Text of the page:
What will happen to the ‘no-fault’ divorce bill?
Just as we were on the brink of major divorce law reforms, and an already long overdue end to the blame game that many couples currently have to play to satisfy the UK courts that their marriage has come to an end, Parliament was prorogued and it looked like we may have to start all over again.
As it currently stands one party must blame the other for the marriage breakdown if they wish to petition for a divorce within the first 2 years’ of separation. At a time when emotions are high enough this legal requirement does little to help with easing family conflict, and the need to apportion blame often makes an already difficult situation far worse.
Following a public consultation, and the much publicised case of Mr and Mrs Owens, a new law moving towards a ‘no-fault divorce’ was proposed a few months ago. At the time of writing, due to the prorogation of Parliament, the legislation, (called the Divorce, Dissolution and Separation Bill), has been delayed. We are hopeful that it will be reintroduced quickly when Parliament reconvenes.
The government’s proposals for changes to the law include:
- retaining the irretrievable breakdown of a marriage as the sole ground for divorce
- replacing the requirement to provide evidence of a ‘fact’ around behaviour or separation with a requirement to provide a statement of irretrievable breakdown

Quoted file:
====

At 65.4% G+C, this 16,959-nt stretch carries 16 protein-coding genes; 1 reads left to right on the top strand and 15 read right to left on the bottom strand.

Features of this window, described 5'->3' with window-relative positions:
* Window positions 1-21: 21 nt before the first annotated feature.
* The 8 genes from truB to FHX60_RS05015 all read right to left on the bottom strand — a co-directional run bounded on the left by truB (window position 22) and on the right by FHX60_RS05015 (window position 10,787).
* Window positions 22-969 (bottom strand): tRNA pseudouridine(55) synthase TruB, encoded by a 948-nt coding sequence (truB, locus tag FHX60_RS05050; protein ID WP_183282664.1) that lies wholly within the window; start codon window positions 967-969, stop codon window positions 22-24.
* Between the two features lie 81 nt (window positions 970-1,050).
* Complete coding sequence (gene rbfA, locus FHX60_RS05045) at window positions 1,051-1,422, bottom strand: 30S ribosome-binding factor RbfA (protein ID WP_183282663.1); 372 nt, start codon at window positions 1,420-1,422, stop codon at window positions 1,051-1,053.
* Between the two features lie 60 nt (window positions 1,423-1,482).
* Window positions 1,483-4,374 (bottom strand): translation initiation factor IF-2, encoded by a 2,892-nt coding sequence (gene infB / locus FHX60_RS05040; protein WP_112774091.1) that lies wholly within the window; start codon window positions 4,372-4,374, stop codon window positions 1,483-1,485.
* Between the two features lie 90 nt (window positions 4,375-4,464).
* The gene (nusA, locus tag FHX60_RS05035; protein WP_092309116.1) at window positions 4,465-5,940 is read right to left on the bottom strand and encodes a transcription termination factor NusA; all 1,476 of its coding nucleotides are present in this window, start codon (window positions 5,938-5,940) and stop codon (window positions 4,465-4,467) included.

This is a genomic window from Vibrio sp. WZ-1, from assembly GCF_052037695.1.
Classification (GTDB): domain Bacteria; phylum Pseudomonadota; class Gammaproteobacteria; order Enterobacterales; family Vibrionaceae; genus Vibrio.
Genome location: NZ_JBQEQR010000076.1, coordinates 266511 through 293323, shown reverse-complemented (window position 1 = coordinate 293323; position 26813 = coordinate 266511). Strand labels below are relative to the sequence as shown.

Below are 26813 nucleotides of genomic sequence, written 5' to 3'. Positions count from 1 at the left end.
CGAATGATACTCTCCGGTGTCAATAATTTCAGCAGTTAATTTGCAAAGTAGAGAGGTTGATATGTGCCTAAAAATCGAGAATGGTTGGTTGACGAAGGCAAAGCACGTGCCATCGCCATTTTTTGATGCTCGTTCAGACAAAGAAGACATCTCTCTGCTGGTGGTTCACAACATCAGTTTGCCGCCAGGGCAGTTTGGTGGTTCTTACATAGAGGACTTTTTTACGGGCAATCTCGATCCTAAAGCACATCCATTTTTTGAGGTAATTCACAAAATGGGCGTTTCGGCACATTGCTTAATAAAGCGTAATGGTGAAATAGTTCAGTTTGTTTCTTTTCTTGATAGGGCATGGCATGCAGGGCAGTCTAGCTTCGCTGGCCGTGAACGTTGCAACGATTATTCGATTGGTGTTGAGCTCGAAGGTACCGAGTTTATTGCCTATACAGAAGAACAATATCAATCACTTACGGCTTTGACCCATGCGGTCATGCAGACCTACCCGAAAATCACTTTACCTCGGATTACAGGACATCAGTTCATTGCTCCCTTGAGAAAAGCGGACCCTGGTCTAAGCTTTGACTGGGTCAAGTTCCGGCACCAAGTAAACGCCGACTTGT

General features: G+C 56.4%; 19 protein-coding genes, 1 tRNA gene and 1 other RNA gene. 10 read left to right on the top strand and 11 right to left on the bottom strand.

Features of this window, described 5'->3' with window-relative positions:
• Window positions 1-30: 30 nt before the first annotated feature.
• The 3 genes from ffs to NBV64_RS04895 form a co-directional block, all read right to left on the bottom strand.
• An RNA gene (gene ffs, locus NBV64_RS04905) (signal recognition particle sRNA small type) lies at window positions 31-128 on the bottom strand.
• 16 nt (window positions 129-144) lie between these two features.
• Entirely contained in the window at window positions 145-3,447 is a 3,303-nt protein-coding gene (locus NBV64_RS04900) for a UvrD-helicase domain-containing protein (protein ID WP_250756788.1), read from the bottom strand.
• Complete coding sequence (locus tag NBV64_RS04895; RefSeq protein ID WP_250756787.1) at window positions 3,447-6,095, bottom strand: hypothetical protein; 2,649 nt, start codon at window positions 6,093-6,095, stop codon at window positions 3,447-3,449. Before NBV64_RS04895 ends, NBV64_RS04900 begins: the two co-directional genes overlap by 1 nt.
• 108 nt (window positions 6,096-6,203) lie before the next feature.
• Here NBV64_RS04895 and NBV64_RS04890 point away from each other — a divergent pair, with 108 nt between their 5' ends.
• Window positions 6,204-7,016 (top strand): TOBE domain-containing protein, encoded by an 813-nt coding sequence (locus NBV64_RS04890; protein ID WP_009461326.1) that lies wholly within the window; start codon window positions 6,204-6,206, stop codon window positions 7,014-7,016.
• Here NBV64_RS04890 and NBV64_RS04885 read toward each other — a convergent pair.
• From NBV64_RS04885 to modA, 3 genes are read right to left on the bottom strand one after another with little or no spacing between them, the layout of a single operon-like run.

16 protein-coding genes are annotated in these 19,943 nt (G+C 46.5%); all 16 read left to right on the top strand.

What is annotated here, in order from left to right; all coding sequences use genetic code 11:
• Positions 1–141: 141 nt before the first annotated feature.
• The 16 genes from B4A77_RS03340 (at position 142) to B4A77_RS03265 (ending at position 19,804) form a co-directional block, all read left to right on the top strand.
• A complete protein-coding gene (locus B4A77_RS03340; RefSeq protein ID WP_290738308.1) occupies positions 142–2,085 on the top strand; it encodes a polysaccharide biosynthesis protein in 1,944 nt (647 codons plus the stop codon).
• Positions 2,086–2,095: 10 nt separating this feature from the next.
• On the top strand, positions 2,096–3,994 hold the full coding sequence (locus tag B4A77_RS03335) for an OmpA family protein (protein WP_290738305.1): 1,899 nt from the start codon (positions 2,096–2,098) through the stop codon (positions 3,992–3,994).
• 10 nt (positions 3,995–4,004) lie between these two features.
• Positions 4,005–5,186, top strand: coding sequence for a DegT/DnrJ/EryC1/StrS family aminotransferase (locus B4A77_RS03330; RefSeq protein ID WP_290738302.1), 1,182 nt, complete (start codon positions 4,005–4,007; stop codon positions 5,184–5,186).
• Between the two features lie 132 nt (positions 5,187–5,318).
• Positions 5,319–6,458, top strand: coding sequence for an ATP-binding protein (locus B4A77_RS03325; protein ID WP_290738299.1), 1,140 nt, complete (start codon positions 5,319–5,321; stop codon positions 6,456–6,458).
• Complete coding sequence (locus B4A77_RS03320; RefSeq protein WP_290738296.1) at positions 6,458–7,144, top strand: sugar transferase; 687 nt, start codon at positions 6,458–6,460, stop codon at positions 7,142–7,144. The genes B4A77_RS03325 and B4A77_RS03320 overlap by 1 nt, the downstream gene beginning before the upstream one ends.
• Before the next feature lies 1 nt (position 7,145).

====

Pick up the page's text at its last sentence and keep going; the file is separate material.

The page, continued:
- retaining the two-stage legal process currently referred to as decree nisi and decree absolute
- creating the option of a joint application for divorce, alongside retaining the option for one party to initiate the process
- removing the ability to contest a divorce
- introducing a minimum timeframe of 6 months, from petition stage to final divorce (20 weeks from petition stage to decree nisi; 6 weeks from decree nisi to decree absolute).
As members of Resolution, a national professional organisation for family lawyers and professionals who strive for a non-confrontational and constructive approach, we will continue support a Bill which brings an end to the ‘blame game’. It is a much-needed change to the law and for couples with children will help to reduce parental conflict and the wider damage to family life that a high octane divorce can cause.
As 200,000 people divorce each year in England and Wales, an overwhelming 79% of the public support measures that would remove blame from the divorce process, with 71% believing change is urgently needed to reduce the negative impact on children.
Head of the family law team, Sharon Giles specialises in complex financial matters often involving business interests, significant pension resources and/or properties and investments owned abroad.
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